“Connection” was a long time coming. Since the moment I created Evan’s character in “Partners” I knew I was going to have to tell his story as well. If nothing else, my betas would have come after me with pointy things until I did!
It was during a conversation with Allison that it occurred to me that Jeremy was the perfect partner for Evan. I actually gasped when I thought of the pairing, because it was so unexpected, but perfect. I hadn’t planned on another May/December romance, but Jeremy’s a stubborn one, and despite the fact that he and Evan seemed all wrong for each other on paper, I knew they’d be just what the other needed. Evan needs someone who can recognize his loneliness and pull him out of his shell a little. And Jeremy needs someone like Evan who simply doesn’t see Jeremy’s scars as a problem.
Meredith King made me a beautiful trailer for the story and I am so in love with the way it compliments the story.
After a lifetime of being told he’s worthless, shy, sheltered Evan Harris is forced out of the closet and kicked out of his home. Friends in Atlanta give him a place to stay while he gets on his feet, but despite his eagerness to explore the city, it isn’t exactly what he expected.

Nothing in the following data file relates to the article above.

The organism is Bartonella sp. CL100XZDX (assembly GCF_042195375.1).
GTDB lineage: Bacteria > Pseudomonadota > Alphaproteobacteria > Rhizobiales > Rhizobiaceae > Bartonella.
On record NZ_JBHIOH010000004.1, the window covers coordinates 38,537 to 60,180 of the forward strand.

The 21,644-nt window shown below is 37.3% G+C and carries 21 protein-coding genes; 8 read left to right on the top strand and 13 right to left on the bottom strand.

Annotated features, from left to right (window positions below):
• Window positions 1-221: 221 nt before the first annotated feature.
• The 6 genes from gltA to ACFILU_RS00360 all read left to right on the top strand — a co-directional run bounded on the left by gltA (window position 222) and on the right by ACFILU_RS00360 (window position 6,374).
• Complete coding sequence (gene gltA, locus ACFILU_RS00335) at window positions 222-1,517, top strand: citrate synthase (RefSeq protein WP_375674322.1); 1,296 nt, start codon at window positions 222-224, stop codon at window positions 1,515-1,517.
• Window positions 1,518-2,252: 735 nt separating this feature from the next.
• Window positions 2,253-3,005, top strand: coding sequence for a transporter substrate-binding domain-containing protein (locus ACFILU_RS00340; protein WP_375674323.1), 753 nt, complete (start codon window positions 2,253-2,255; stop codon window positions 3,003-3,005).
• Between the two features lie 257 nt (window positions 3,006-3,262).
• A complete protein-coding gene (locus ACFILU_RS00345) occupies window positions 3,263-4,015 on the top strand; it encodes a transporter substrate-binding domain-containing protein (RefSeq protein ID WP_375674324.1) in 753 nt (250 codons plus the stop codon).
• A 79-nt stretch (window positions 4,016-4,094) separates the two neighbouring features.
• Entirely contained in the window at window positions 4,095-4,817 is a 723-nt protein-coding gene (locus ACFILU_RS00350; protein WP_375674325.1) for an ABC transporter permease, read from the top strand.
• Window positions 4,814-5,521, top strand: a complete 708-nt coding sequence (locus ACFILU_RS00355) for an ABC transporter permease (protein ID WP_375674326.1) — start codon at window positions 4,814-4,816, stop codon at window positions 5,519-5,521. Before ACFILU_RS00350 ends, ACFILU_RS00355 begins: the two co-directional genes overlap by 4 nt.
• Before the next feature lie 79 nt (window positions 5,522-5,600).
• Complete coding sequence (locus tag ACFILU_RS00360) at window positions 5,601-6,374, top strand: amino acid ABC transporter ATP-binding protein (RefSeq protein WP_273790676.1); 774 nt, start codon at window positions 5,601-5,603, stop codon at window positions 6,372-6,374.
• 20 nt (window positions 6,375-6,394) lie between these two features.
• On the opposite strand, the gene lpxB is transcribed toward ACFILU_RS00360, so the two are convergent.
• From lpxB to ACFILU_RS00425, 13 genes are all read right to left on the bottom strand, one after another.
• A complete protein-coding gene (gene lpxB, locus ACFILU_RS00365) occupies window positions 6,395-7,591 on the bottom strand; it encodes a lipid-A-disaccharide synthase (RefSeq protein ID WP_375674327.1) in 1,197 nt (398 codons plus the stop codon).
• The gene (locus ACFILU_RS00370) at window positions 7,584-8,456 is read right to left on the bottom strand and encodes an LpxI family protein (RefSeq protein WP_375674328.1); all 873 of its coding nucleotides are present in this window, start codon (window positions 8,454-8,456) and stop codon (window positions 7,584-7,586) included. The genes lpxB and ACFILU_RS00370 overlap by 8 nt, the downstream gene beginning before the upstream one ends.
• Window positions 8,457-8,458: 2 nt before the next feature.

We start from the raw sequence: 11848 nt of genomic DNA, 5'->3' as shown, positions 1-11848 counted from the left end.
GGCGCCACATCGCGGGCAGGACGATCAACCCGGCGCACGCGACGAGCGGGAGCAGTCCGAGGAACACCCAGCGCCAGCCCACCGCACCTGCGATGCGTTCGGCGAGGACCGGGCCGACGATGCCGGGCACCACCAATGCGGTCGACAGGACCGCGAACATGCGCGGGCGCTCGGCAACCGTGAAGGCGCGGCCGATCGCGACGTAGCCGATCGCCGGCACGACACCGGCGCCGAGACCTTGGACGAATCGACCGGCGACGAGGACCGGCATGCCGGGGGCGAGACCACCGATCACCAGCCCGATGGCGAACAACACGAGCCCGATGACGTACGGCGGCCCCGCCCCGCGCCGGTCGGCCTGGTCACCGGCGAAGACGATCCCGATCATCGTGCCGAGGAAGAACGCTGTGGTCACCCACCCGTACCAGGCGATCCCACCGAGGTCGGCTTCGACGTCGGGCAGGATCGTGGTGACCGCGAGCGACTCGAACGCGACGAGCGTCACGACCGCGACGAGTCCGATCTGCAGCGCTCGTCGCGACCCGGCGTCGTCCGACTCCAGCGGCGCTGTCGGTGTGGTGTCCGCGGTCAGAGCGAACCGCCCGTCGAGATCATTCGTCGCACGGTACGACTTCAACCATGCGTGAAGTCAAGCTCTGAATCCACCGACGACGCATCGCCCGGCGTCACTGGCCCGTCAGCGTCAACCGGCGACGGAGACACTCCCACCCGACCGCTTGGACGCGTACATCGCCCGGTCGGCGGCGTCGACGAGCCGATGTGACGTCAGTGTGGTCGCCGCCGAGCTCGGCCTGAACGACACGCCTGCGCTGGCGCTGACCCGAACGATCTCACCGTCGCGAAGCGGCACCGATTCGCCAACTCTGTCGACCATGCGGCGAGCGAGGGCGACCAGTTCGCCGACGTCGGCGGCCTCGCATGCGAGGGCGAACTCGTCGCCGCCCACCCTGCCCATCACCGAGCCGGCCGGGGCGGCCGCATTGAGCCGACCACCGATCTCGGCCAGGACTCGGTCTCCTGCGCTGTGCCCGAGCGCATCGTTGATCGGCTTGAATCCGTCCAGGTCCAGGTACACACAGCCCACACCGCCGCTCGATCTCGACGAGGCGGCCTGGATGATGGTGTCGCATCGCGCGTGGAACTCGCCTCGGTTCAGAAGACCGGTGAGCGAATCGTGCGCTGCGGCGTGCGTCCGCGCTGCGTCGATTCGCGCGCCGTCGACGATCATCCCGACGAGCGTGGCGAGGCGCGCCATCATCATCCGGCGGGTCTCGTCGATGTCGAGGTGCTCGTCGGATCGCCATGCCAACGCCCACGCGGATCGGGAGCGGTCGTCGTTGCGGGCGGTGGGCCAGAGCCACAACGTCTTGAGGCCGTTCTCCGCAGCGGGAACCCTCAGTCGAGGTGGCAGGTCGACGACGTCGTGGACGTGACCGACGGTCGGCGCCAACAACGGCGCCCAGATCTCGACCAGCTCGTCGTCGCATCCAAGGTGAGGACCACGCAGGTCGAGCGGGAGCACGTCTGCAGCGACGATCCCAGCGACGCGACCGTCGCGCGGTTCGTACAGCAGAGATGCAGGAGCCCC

Physically and emotionally scarred from a devastating car accident, Jeremy Lewis struggles to reconcile the brash, outgoing man he used to be with the social recluse he’s become.
Loneliness draws them to each other, but a strong mutual attraction isn’t enough to overcome their pasts. In order to be together, Evan must discover his own worth and Jeremy must trust someone to see past his scars.
“So how do you know the grooms?” The man he was pretty sure he recognized from the sporting goods store dropped onto the stool to his left, and Evan jerked, spilling some of his drink on the bar.
“Oh, um, I met Russ and Stephen last fall when they were in Stephen’s hometown. I worked at the funeral home there when they buried his father.”
The guy frowned. “So you’re just visiting Atlanta then?”
Evan shook his head. “No. I moved to Atlanta in February. When we met last fall, Russ was nice enough to kind of”—he struggled to find the right words as he mopped up the spill—“take me under his wing, I guess. Once I moved here, Russ and Stephen helped me get settled and find the guts to go off on my own.”
He chuckled and nudged Evan’s elbow with his. “I dunno, seems like you must have had some guts in the first place.”
“Maybe.” Evan blushed. “I’d like to think so.”
“How do you like Atlanta?”
“It’s lonely,” Evan said, surprising himself with his candor. The drink he was working on must’ve loosened his tongue. “I mean, it’s fine, I guess. I just haven’t met anyone yet.” In his head, Atlanta had been a gay man’s paradise where there would be available guys everywhere he looked, but it hadn’t worked out that way. At least, not for him.
“Amen, kid.” The guy raised his glass and clinked it against Evan’s. “What’s your name, anyway?”
“Evan Harris.” He glanced at the guy out of the corner of his eye.